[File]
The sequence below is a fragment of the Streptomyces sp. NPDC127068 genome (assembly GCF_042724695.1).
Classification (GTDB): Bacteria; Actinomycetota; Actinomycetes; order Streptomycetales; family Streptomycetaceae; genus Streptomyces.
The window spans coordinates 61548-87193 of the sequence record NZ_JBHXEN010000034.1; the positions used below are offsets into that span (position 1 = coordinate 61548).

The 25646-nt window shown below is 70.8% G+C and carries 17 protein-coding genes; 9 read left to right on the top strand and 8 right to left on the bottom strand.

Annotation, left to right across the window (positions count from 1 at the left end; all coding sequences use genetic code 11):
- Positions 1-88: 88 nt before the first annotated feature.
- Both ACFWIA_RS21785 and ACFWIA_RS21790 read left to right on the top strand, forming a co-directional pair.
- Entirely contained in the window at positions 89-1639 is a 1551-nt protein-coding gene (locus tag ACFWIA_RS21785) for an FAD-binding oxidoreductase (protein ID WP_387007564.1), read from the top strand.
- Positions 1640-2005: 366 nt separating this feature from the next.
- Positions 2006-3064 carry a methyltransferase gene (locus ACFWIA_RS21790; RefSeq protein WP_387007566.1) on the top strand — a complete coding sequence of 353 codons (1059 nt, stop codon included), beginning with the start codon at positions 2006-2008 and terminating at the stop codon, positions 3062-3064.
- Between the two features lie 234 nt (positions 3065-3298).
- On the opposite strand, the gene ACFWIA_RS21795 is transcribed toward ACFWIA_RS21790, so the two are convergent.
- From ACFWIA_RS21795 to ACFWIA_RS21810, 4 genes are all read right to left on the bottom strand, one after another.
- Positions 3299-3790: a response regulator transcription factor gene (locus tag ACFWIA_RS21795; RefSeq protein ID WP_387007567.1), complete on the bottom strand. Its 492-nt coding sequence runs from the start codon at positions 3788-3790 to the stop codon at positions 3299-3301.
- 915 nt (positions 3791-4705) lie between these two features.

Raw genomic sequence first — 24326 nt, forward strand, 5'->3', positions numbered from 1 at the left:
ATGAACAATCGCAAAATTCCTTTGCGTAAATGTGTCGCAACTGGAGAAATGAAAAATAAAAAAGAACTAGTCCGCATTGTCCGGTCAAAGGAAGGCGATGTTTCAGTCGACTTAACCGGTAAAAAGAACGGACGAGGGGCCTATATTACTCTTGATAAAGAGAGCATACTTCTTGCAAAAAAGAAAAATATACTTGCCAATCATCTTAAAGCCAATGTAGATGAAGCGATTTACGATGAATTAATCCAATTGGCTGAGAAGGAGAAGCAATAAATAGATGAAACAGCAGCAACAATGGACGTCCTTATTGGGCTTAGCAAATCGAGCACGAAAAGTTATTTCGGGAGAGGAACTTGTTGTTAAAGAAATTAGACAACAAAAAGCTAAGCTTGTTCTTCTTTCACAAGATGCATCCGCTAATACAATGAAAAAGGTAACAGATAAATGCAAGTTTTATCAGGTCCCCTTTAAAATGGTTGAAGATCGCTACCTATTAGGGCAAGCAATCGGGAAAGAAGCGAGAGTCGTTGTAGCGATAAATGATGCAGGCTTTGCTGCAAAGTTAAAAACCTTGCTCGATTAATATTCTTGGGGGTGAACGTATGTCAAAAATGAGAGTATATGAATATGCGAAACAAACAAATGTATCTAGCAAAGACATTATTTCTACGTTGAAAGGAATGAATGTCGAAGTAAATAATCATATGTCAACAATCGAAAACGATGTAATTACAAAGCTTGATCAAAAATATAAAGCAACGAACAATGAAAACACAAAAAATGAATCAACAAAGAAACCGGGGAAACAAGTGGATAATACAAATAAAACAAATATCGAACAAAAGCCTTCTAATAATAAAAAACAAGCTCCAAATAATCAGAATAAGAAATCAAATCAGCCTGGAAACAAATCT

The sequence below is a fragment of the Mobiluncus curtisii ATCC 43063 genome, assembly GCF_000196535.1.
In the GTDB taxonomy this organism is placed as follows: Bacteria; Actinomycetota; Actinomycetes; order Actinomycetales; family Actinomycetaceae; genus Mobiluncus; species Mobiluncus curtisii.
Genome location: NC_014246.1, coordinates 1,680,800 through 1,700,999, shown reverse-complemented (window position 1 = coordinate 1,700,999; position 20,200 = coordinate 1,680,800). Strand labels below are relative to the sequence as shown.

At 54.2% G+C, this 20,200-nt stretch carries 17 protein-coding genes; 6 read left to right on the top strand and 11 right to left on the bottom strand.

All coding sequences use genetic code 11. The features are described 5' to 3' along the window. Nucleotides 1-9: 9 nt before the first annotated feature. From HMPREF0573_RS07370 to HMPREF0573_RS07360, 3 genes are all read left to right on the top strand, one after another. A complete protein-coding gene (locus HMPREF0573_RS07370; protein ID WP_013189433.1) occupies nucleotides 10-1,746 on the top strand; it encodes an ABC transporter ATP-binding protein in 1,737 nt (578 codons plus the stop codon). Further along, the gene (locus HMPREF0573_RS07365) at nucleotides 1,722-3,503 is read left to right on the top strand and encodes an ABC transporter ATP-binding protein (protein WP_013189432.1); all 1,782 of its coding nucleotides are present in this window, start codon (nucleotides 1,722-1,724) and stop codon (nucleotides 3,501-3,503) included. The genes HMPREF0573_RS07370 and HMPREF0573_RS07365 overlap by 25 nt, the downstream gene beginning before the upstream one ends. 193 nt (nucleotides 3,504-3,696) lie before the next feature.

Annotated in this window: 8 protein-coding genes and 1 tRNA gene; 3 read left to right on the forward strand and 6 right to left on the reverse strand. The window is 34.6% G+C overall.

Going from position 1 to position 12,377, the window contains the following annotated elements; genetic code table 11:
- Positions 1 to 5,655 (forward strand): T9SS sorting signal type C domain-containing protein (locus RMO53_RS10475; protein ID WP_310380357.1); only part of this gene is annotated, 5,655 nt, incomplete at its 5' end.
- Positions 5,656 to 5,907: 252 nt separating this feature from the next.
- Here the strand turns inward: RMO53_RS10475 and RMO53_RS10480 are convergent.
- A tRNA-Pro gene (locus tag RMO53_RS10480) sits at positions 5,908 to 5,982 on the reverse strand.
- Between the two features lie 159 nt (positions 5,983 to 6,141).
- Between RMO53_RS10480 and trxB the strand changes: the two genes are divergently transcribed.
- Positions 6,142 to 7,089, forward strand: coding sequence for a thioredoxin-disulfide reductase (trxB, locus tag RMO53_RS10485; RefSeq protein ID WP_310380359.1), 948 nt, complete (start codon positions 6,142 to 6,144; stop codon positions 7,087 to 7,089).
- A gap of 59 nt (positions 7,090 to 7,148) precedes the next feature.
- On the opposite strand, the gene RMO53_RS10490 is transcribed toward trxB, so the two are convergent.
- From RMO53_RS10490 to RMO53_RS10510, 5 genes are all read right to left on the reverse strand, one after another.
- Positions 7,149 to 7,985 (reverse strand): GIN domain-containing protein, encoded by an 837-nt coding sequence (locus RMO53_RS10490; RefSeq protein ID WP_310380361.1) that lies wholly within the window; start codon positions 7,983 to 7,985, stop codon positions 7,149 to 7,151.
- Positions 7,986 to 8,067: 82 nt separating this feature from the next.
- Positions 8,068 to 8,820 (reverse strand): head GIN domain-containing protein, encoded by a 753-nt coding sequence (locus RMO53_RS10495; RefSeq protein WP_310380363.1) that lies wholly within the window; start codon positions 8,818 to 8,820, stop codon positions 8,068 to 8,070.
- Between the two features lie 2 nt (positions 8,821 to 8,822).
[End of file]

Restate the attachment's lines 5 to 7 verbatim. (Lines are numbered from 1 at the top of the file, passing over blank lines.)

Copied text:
Annotation, left to right across the window (positions count from 1 at the left end; all coding sequences use genetic code 11):
- Positions 1-88: 88 nt before the first annotated feature.
- Both ACFWIA_RS21785 and ACFWIA_RS21790 read left to right on the top strand, forming a co-directional pair.